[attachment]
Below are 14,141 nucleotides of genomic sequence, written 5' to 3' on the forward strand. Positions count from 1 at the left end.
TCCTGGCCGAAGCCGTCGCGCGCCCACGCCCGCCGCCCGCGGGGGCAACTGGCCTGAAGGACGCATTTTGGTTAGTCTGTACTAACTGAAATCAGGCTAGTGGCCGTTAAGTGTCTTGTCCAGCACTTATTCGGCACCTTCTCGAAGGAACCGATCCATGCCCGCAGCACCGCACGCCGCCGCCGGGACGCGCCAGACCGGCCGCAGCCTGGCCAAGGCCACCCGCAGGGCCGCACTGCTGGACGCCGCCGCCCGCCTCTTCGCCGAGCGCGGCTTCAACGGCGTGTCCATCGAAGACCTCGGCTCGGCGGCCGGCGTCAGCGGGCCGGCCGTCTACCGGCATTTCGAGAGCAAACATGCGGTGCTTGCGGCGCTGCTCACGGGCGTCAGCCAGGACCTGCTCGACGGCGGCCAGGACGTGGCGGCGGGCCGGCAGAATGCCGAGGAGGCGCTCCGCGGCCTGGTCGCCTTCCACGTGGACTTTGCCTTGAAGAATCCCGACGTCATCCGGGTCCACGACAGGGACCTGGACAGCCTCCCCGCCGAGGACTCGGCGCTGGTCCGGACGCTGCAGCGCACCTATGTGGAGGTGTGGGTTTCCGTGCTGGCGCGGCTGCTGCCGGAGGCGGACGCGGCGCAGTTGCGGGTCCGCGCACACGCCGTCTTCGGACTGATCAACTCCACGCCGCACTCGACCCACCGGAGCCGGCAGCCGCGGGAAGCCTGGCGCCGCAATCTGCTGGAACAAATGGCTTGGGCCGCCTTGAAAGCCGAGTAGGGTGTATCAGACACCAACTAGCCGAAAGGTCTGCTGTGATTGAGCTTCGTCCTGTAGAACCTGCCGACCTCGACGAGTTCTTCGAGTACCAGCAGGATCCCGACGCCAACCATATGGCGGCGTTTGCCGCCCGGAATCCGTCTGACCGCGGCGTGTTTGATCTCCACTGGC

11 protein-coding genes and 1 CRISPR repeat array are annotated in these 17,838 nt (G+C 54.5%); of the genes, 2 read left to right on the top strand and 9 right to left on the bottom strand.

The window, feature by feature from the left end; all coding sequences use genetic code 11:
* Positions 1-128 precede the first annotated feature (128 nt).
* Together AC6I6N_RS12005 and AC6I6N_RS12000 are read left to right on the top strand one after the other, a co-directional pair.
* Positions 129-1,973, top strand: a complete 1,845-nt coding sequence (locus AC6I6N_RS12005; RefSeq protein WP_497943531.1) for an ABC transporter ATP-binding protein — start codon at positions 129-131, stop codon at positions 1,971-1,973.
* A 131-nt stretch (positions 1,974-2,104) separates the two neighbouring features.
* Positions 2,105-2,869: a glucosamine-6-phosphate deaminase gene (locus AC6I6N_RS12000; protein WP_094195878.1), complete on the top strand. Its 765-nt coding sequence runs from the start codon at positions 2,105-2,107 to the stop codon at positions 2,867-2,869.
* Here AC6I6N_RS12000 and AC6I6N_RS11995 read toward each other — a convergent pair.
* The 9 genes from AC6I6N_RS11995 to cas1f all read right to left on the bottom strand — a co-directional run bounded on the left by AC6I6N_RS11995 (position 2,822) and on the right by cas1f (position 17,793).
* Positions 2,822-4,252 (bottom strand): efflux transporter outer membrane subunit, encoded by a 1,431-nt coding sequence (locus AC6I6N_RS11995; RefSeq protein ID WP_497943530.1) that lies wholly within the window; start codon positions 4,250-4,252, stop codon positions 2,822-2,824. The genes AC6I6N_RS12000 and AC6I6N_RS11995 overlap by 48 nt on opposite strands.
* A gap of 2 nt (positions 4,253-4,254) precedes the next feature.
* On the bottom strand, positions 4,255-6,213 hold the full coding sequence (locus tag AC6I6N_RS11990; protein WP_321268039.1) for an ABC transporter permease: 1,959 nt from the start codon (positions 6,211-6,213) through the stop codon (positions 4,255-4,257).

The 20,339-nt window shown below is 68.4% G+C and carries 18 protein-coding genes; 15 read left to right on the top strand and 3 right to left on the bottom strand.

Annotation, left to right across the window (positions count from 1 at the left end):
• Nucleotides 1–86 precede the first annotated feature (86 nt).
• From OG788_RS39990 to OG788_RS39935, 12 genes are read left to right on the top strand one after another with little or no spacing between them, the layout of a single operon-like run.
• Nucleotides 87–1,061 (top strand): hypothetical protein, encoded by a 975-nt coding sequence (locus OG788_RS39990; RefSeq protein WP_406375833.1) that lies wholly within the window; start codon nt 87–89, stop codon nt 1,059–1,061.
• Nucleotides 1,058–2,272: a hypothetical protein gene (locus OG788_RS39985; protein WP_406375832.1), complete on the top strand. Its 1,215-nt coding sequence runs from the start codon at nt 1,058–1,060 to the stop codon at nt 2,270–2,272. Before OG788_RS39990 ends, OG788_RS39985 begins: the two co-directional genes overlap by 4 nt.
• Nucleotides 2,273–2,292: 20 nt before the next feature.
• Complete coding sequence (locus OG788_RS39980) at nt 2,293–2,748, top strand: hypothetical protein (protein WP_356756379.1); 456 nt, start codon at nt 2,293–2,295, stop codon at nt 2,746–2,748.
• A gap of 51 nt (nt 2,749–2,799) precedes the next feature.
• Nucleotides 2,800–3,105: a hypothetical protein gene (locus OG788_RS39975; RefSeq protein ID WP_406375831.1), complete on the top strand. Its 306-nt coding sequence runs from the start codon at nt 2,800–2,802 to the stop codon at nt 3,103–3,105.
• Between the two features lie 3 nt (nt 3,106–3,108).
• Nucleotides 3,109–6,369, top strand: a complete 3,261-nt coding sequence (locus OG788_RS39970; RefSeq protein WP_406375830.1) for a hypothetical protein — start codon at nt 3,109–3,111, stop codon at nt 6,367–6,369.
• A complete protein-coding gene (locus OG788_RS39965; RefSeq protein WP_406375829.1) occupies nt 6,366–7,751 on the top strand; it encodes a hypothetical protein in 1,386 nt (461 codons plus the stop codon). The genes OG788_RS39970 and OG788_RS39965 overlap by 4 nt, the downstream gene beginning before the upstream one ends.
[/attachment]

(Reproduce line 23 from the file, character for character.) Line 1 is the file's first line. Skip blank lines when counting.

• A gap of 51 nt (nt 2,749–2,799) precedes the next feature.